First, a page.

| Observatory |
Some observing hilights
to look forward to...
The following tips on current and upcoming astronomical events
have been gathered from magazines and other sources by Dave Gamble
with the objective of giving OC RASC members a heads-up on
special personal astro-experiences to look forward to.
May 1 – May will belong to Mars and its long awaited run to opposition on the 21st. Tonight Mars will pose just north of its rival and colour-mate Antares. The two will be separated by about the width of three fingers.
Wed. May 4 - The Eta Aquarid meteor shower will arrive this evening and will peak in the early morning hours tomorrow. The Eta Aquarids do not count as one of the most prominent meteor showers, at least from our latitude, however there is no bright Moon to interfere so it could be well worthwhile to look to the southeastern pre-dawn sky to spot shower members radiating upwards from the vicinity of Aquarius' water jar.
Fri. May 6 – There will be a double shadow transit event tonight at Jupiter. The tiny shadows of Callisto and Io will transit Jupiter’s disk from 9.39pm to 10.42pm. This is also New Moon night, the heart of the dark moon observing, sketching and imaging period.
Sat. May 7 – It is always a thrill to see a very thin crescent Moon. Tonight a fingernail pairing Moon can be seen setting in the twilit western sky. Bright Aldebaran will be looking on from the upper left to provide a handy finger post.
Mon. May 9 – One of the most exciting ‘live action’ demonstrations of celestial mechanics will be on display today as the planet Mercury transits the disk of the Sun. In B.C. the Sun will rise with the seven hour transit already underway, and filter equipped telescopes will show the tiny black disk making its way across the face of the Sun. This event will not be repeated until 2019!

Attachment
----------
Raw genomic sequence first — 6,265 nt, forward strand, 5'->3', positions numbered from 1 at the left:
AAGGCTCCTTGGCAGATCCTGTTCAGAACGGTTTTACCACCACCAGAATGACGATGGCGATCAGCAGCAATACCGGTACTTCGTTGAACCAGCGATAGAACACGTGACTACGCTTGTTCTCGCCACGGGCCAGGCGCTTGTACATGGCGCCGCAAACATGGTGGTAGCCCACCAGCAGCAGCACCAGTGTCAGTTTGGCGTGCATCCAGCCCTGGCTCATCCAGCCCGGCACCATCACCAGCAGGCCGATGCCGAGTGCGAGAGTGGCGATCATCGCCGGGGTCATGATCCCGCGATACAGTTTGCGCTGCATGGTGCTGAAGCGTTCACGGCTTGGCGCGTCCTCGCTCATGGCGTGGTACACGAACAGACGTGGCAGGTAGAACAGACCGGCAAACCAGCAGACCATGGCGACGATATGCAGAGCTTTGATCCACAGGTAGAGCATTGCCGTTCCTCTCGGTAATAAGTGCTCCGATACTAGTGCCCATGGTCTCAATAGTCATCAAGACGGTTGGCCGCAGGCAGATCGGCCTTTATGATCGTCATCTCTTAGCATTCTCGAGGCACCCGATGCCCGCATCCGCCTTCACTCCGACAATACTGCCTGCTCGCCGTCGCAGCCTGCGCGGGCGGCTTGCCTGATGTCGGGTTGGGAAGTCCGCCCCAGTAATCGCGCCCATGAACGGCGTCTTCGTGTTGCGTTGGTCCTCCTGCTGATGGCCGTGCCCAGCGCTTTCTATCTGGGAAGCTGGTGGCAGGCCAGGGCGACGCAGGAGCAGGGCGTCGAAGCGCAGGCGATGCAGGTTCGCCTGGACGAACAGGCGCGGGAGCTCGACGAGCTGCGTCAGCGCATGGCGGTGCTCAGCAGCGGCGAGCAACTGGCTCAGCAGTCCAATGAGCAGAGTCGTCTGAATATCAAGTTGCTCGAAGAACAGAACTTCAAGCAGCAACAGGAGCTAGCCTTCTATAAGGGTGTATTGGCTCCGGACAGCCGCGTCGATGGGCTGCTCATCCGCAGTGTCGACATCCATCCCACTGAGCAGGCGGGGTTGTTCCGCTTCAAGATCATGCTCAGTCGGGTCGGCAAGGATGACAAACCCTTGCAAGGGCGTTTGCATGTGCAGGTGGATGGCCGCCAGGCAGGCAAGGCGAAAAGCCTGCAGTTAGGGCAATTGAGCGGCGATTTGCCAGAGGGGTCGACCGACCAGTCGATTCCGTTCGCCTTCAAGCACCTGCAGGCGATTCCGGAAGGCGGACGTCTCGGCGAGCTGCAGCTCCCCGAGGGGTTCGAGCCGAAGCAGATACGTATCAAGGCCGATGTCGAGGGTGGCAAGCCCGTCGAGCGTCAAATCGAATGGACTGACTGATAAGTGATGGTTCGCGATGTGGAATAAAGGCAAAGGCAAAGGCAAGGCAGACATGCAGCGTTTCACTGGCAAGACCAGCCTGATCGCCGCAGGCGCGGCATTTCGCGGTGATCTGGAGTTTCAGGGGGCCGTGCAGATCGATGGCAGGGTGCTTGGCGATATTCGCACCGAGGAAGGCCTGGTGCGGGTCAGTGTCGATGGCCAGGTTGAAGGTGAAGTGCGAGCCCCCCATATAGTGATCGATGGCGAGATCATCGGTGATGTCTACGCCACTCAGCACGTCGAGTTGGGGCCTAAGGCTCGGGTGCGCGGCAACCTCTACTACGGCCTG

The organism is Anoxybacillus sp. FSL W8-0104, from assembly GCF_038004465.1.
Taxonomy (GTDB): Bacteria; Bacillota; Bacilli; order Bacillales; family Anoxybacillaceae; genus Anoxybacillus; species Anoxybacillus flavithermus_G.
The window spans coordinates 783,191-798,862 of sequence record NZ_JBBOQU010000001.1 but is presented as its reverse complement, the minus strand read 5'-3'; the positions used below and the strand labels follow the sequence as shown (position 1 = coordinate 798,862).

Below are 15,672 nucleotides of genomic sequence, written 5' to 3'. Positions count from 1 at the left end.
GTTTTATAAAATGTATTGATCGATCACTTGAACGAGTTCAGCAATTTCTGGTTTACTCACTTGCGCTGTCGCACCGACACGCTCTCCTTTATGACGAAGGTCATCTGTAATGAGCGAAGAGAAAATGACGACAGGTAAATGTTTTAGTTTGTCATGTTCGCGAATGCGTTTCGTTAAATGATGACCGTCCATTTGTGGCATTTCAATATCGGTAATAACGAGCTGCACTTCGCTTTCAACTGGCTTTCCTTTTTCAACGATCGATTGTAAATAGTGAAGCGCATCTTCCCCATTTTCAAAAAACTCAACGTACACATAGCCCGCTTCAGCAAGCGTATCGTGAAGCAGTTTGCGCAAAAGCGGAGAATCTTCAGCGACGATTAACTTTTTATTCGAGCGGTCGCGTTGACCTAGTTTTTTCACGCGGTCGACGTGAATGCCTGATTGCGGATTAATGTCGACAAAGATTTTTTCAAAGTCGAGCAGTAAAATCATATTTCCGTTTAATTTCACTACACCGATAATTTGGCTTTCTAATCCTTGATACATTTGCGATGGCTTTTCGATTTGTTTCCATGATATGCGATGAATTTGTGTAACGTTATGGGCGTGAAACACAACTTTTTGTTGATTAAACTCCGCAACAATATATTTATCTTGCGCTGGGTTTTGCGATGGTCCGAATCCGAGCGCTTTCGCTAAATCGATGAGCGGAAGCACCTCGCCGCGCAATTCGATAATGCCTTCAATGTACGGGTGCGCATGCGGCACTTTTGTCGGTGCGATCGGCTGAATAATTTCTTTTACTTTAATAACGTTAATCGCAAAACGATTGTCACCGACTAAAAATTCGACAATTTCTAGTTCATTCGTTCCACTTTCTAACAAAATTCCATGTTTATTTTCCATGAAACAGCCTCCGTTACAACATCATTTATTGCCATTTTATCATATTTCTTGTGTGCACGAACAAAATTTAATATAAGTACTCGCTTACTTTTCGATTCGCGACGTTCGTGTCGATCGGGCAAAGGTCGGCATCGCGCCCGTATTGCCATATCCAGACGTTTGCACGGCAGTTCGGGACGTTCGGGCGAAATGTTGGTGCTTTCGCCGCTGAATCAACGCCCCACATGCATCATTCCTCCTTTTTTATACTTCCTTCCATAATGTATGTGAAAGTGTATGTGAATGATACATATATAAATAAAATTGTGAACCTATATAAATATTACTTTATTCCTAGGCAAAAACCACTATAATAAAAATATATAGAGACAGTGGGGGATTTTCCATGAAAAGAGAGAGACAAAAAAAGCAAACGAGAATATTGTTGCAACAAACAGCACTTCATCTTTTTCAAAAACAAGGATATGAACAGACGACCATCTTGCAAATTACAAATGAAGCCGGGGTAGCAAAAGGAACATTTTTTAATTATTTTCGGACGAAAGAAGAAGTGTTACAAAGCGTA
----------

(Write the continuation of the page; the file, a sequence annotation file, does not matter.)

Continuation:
Fri. May 13 – The First Quarter Moon will come close to bright Regulus in Leo tonight. Brilliant Jupiter will look on from the upper left.
Sat. May 14 – Tonight the waxing Moon will come within the width of two middle fingers from Jupiter.
Wed. May 18 – Keeping an eye on Mars, you will find it two Moon widths north of delta Scorpii in tonight’s sky.
Sat. May 21 – This is a special night since it marks the time when Mars reaches its biennial opposition, with its warm orange colour gleaming in the sky. Perhaps a bit jealous, the Full Moon will blaze to its upper left.
Sun. May 22 – The just past Full Moon will rise in the southeast in twilight with Saturn about the width of two fingers to its right.
Sun. May 29 – This is Last Quarter Moon night, heralding the approach of the monthly dark moon observing period.
Mon. May 30 – While the actual date of Mars’ opposition was May 22, the elongation of Mars’ orbit will bring it closest to the Earth tonight, and it will appear 18.6 arc seconds across, the largest and closest it has appeared since 2005. Makes you look forward to July of 2018 when it will subtend 24.3 arc seconds, though the closest approaches appear lower in our northern hemisphere sky, so we should make the most of this one.